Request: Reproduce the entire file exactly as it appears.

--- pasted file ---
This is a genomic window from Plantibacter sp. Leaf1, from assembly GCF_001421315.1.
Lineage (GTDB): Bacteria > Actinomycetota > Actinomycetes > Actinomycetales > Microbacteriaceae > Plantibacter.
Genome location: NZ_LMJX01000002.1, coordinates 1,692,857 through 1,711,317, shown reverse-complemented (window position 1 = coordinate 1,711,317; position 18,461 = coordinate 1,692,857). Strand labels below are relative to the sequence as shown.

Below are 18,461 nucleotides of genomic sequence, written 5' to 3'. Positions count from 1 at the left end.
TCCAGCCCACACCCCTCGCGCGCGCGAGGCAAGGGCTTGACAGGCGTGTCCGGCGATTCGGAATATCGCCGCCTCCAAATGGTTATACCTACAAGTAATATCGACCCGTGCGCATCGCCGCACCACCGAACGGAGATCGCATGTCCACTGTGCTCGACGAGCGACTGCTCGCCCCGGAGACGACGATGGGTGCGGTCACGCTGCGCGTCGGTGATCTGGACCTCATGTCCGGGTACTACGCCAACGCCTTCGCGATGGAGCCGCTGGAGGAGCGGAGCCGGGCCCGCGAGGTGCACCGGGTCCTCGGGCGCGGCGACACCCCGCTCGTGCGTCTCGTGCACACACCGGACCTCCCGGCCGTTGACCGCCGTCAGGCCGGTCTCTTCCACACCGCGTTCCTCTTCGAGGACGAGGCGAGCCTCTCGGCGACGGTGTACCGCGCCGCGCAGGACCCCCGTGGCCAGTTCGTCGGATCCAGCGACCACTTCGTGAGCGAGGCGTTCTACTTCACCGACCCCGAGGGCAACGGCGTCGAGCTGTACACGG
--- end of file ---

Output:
This is a genomic window from Plantibacter sp. Leaf1, from assembly GCF_001421315.1.
Lineage (GTDB): Bacteria > Actinomycetota > Actinomycetes > Actinomycetales > Microbacteriaceae > Plantibacter.
Genome location: NZ_LMJX01000002.1, coordinates 1,692,857 through 1,711,317, shown reverse-complemented (window position 1 = coordinate 1,711,317; position 18,461 = coordinate 1,692,857). Strand labels below are relative to the sequence as shown.

Below are 18,461 nucleotides of genomic sequence, written 5' to 3'. Positions count from 1 at the left end.
TCCAGCCCACACCCCTCGCGCGCGCGAGGCAAGGGCTTGACAGGCGTGTCCGGCGATTCGGAATATCGCCGCCTCCAAATGGTTATACCTACAAGTAATATCGACCCGTGCGCATCGCCGCACCACCGAACGGAGATCGCATGTCCACTGTGCTCGACGAGCGACTGCTCGCCCCGGAGACGACGATGGGTGCGGTCACGCTGCGCGTCGGTGATCTGGACCTCATGTCCGGGTACTACGCCAACGCCTTCGCGATGGAGCCGCTGGAGGAGCGGAGCCGGGCCCGCGAGGTGCACCGGGTCCTCGGGCGCGGCGACACCCCGCTCGTGCGTCTCGTGCACACACCGGACCTCCCGGCCGTTGACCGCCGTCAGGCCGGTCTCTTCCACACCGCGTTCCTCTTCGAGGACGAGGCGAGCCTCTCGGCGACGGTGTACCGCGCCGCGCAGGACCCCCGTGGCCAGTTCGTCGGATCCAGCGACCACTTCGTGAGCGAGGCGTTCTACTTCACCGACCCCGAGGGCAACGGCGTCGAGCTGTACACGG